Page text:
The Mushroom House

After about a year long break I have decided to try and resurrect my blog. I’m not sure why I stopped writing, but I certainly didn’t stop taking pictures. The demise of my Foto Friday series probably coincided with the creation of my Instagram account, and I didn’t really take the time to put up any new material here.

Well, here goes nothing.

Believe it or not, this past Saturday I was sitting around my apartment trying to think of what to do for the day. Sick of the monotony of searching and applying for jobs, and still recovering from my workouts earlier in the week, I was left with an open slate of a sunny and 73-degree afternoon.

If you have seen any of my posts before, you may know that I have an interest in abandoned or derelict buildings and structures. Not only do I get a rush out of exploring them and imagining what they used to be like, but I also think they make great subjects for photography.

Which brings me back to Saturday afternoon. A quick Google search later, I had a list of places in “hidden San Diego” that I might be interested in exploring, and on the top of my list was an oceanside building often referred to as “The Mushroom House”.

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According to the maps, this place is situated between public beach entrances at Scripps Pier and Blacks Beach, so I decided to head North from the Pier. After about a ten-minute walk through rocks (and rising tide!) I turned the corner to see what you see, this spaceship looking house built as close to the water as possible.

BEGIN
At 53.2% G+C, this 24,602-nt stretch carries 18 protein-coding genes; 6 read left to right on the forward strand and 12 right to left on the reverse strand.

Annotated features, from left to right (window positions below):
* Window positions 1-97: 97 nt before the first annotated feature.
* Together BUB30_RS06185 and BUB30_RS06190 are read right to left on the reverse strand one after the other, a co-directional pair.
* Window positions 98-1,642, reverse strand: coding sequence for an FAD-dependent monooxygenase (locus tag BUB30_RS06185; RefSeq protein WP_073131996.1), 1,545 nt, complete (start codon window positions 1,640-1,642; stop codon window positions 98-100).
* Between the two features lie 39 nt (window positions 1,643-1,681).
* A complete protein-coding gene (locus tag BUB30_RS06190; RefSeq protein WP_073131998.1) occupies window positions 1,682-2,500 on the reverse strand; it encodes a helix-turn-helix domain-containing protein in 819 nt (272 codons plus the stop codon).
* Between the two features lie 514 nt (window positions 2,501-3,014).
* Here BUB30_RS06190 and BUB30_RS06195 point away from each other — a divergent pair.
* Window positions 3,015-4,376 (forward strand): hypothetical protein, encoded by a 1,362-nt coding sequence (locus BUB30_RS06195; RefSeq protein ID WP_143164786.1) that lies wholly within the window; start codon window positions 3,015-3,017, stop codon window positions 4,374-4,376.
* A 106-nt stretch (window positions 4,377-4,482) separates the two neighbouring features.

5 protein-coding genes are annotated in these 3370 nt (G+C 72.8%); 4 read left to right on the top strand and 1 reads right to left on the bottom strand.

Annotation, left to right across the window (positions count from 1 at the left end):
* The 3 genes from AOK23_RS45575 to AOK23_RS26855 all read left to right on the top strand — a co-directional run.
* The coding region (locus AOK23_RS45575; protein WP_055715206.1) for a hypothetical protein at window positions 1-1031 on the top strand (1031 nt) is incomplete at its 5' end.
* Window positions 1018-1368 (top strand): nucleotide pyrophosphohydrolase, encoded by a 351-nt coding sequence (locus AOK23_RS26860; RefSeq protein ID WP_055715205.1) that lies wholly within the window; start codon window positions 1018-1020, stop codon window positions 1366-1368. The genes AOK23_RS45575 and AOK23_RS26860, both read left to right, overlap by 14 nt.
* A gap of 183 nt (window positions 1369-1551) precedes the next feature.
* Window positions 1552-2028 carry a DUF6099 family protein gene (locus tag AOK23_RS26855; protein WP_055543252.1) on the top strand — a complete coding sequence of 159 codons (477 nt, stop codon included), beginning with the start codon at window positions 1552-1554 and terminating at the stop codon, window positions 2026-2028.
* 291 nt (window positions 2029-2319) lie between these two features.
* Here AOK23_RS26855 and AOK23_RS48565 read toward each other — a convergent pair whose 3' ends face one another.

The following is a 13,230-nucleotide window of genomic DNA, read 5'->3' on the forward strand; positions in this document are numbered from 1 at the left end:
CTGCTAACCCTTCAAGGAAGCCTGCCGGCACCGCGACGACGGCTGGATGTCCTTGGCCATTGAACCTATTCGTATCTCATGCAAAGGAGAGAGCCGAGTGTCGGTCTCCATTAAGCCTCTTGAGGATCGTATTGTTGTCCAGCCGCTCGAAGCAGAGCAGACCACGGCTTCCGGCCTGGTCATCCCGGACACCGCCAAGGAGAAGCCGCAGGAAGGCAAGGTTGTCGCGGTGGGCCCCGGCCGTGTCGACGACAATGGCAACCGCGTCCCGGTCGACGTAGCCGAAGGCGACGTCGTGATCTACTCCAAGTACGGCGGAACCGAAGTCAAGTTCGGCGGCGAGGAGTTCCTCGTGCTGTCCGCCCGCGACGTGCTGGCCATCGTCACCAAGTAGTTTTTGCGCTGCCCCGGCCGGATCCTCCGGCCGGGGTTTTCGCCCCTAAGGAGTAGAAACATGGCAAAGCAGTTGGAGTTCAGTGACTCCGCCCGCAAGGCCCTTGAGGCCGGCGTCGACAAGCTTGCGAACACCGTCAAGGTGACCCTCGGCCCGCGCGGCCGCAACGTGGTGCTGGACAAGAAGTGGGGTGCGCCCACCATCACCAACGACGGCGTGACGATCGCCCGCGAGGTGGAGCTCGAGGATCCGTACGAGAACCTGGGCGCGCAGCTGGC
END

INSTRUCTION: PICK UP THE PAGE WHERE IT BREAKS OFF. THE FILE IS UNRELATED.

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Here it is from the other side. This house is actually called “The Pavilion” and it was designed by a famous San Diego architect named Dale Naegle as a guesthouse for Sam Bell, heir to General Mills. Constructed in 1968, this house was supposed to be able to withstand earthquakes but based on the stains on the retaining wall they forgot about the threat of rising ocean levels.

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Judging by the signage and locks on the gates this house is still privately owned, although walking around it appears like it hasn’t been in use for a long time. Too bad, it would be a heck of an Airbnb rental. Off to the left in the picture above is the only direct access to the house, a 300ft long elevator that was almost certainly a first of its kind.
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I walked around the back to get a better view of the place, including looking straight up the narrowest funicular I have ever seen. Talk about a claustrophobic ride, my shoulders barely fit between the tracks here.

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And here is the view from the top of the surrounding wall in the back, underneath the fungus cap. Whoever stayed here definitely had an unobstructed panoramic view of the ocean below. Construction regulations aside, I can’t imagine what a place like this would cost these days. I also want to spend a weekend there.

Special thanks to Mafalda for the encouragement to start writing again (and also for the polarizer to make that last picture possible).

Thanks for reading, hopefully more to come soon.

 

 

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